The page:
There’s a very well plotted moment when Paulette realizes that her brother (rampantly incestuous, which is a surprise in 1949) has framed Ferrara, and her vengeance is misguided — it’s all done through three paintings knocked up by Titian (Don Randolph). “Why have you painted a demon with my brother’s face?” gasps P.G., seeing a likeness of Caesar. “I paint what I see.”

Fiona guffawed: “That’s what I used to say. I was probably five, and I drew our neighbour. ‘You’ve made me look all old and wrinkly.’ ‘I draw what I see.'”

No wonder she’s out of a job.

BRIDE OF VENGEANCE has been dismissed for too long. It’s campy and daft, looking ahead to Sirk’s SIGN OF THE PAGAN and countless Italian peplum films, but also smart and witty, beautifully designed and shot, and we get the vicarious pleasure of watching Raymond Burr stuffing his face. I call that A GOOD NIGHT IN.

Now we have Leisen’s KITTY to watch. It’s supposed by some to be his best film. I’m almost afraid to look.

My cinematic Babelfish translates this as: “Caesar or nuthin’!”

Swing High!

Posted in FILM with tags , , , , , , , , , , , , , , , , , , , , , , , , on December 28, 2007 by dcairns

Above is a very rare clip featuring director Mitchell Leisen (and star W.C. Fields). The only other footage of Leisen I know of is the start of HOLD BACK THE DAWN, where Leisen plays, basically, himself, a top Hollywood director making a wartime romance with Brian Donlevy and Veronica Lake (I WANTED WINGS, a real Leisen film from the same year, 1941).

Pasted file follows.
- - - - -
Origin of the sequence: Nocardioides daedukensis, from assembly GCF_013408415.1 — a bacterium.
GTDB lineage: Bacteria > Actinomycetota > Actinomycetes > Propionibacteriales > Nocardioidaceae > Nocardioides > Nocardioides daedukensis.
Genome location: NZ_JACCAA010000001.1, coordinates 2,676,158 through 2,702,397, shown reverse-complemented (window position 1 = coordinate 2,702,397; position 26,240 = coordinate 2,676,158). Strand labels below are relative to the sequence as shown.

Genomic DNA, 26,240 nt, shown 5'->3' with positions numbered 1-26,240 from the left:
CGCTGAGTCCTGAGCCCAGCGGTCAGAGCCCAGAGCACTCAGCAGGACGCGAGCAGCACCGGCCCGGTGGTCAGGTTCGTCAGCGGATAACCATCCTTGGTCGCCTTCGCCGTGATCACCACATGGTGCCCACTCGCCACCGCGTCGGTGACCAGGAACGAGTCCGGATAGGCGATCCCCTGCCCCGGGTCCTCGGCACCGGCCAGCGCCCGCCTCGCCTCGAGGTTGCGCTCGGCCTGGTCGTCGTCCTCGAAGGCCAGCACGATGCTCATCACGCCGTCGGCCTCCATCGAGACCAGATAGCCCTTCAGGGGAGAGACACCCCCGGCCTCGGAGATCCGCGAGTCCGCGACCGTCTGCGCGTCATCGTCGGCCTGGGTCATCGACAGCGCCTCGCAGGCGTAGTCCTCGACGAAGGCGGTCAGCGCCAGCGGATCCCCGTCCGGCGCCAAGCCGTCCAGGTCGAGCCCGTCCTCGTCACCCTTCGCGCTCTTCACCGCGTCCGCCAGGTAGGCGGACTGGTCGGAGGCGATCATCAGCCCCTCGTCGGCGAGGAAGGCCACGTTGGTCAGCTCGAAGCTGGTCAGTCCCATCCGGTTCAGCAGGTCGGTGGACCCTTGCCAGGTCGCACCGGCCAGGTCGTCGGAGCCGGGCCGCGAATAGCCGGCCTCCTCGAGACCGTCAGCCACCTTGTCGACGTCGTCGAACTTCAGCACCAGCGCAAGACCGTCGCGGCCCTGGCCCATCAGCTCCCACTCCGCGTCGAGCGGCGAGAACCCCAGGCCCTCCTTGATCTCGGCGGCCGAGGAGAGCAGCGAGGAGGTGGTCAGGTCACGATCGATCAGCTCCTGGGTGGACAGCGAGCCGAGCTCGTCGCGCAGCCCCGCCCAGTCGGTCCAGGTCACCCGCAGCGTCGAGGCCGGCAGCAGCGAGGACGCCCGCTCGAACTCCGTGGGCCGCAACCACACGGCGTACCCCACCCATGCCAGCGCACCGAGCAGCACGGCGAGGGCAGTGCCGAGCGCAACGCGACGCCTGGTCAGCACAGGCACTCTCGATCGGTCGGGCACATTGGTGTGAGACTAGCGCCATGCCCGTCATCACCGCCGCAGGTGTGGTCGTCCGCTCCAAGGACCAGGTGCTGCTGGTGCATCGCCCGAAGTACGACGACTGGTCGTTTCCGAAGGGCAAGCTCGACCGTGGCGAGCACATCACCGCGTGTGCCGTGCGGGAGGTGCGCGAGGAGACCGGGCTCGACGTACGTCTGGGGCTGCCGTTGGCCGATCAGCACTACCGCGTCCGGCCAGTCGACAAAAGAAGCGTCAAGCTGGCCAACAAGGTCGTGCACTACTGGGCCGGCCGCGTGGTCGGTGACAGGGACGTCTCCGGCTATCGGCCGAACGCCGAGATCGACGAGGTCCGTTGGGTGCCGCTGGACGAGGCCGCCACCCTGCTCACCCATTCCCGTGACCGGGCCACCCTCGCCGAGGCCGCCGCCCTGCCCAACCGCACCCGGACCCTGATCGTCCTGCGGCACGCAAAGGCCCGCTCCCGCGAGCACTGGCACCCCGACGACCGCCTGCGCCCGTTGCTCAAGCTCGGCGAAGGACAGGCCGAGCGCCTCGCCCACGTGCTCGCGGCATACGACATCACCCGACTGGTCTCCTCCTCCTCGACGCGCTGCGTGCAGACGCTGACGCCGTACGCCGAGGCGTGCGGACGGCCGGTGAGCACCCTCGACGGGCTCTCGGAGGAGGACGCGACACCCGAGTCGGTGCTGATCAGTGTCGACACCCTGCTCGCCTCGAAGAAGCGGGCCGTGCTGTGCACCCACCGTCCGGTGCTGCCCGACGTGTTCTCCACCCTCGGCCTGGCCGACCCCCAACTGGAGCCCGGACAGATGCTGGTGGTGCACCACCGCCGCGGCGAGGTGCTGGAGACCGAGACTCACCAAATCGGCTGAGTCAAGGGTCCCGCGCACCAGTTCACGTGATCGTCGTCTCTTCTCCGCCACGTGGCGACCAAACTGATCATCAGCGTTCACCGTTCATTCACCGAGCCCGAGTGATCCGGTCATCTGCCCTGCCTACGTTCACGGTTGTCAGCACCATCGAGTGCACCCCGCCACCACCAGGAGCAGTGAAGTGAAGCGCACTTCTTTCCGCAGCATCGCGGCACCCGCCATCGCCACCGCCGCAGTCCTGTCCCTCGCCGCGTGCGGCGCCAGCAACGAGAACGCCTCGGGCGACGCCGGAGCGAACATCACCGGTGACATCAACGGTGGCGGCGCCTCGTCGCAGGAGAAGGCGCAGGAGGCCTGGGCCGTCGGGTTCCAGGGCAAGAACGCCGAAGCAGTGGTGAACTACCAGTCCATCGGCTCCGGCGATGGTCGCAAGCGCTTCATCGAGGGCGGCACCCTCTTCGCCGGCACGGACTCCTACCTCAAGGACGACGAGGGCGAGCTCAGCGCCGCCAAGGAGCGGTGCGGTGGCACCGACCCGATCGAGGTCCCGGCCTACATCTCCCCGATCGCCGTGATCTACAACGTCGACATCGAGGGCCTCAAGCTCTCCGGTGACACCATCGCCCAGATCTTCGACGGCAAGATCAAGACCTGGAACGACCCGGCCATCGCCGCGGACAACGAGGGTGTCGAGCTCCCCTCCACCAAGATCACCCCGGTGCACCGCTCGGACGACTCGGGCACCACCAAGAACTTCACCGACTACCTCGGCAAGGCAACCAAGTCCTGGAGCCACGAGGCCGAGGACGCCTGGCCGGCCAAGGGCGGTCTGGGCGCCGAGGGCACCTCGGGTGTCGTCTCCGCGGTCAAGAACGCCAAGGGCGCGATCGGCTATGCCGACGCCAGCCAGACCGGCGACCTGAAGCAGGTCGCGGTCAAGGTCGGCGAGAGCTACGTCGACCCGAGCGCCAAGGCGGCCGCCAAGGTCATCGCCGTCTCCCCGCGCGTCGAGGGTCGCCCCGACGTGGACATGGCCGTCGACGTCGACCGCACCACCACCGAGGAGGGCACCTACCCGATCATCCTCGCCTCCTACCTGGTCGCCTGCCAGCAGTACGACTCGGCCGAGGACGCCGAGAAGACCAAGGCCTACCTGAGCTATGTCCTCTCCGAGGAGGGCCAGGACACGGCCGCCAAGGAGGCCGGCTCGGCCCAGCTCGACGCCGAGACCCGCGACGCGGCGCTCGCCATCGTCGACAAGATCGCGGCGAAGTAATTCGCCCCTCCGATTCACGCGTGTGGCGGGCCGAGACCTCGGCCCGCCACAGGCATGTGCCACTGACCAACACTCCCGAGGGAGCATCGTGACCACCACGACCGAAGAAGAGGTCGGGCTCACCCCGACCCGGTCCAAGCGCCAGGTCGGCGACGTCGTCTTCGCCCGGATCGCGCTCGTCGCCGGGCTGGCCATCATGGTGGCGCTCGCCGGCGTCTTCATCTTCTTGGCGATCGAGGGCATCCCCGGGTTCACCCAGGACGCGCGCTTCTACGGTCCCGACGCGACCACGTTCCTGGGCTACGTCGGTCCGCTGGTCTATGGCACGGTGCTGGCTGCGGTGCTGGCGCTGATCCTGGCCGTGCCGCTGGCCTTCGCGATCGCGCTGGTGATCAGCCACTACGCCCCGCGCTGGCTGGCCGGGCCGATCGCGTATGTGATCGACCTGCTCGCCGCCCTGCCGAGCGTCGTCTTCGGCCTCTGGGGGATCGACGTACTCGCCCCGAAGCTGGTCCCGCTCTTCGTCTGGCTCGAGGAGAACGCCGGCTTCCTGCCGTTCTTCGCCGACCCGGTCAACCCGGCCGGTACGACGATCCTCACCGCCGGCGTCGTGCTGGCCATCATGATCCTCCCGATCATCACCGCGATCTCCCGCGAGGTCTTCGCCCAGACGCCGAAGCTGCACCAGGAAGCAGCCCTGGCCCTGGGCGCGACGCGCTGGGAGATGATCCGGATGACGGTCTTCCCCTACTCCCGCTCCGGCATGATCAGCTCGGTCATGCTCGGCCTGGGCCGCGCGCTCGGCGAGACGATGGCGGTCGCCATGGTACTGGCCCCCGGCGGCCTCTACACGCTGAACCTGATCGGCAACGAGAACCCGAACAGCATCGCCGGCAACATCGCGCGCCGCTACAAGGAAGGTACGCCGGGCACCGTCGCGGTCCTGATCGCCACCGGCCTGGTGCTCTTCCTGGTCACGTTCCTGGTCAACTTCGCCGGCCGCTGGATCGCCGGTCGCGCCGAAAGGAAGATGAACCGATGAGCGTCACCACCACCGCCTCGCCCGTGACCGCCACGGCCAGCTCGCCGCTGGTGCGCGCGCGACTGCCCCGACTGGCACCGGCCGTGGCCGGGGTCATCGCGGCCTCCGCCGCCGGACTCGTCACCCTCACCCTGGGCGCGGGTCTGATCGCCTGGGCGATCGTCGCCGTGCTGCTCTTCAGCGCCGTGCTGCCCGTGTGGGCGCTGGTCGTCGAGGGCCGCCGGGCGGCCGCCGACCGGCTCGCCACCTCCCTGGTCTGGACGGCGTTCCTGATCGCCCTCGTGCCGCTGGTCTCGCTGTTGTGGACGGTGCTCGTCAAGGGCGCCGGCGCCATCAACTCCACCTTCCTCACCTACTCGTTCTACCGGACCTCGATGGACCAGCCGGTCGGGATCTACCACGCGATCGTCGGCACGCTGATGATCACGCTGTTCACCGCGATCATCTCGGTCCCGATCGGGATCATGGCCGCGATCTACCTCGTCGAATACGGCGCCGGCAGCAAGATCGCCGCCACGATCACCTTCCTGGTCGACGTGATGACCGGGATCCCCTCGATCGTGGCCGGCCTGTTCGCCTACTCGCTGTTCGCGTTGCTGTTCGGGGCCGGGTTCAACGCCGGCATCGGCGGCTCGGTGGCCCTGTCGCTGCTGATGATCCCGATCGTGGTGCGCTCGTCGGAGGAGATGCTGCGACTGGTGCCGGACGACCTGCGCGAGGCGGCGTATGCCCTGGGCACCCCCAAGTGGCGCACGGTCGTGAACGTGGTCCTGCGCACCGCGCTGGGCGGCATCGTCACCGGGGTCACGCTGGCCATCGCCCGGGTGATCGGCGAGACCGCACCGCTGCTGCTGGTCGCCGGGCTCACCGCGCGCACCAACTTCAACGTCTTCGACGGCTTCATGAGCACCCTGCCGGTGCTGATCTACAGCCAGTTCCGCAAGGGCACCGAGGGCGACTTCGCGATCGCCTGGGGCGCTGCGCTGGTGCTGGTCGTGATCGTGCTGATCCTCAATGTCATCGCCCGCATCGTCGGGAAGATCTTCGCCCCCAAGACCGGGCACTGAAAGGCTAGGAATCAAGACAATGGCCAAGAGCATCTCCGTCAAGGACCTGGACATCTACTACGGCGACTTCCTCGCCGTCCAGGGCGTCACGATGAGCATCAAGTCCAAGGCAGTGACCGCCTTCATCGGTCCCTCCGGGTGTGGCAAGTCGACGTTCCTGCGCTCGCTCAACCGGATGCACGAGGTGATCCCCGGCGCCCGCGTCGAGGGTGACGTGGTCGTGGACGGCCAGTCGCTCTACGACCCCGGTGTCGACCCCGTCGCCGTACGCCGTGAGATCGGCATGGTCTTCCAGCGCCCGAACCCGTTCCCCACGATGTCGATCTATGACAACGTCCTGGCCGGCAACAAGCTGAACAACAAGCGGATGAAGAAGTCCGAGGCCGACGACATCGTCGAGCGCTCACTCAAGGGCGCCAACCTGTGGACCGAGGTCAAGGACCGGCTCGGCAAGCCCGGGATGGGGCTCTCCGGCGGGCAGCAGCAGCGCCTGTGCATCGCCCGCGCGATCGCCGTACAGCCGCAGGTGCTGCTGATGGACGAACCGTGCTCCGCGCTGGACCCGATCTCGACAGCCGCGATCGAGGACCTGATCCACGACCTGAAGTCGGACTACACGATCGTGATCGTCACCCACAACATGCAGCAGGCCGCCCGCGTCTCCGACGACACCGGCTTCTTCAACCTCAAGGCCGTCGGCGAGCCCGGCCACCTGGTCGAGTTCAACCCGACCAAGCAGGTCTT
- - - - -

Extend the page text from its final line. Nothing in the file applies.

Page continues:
Leisen has been either ignored or devalued for too long. Billy Wilder, who didn’t much enjoy writing for the director, spent fifty years denigrating Leisen at every opportunity (“I don’t knock fairies. Let him be a fairy. Leisen’s problem was he was a stupid fairy,” gives you the tone of the debate). The legend grew that Wilder was compelled to become a director because Leisen mutilated his scripts. But the films he co-scripted for “Mitch”, MIDNIGHT and HOLD BACK THE DAWN, and at least the first half of ARISE, MY LOVE, are far stronger films than Wilder’s first couple of Hollywood movies as director, THE MAJOR AND THE MINOR and 5 GRAVES TO CAIRO. Both filmmakers made great films, and a good Leisen film is clearly better than a middling Wilder film.

There’s a resurgence in Leisen’s reputation now, with retrospectives in recent years at San Sebastian and Edinburgh. Leisen is finally on the rise, and this may actually lead to a slight downgrading of Wilder’s standing, although I would expect that films like SOME LIKE IT HOT and THE APARTMENT have a secure place in film-lovers’ affections that cannot be dented.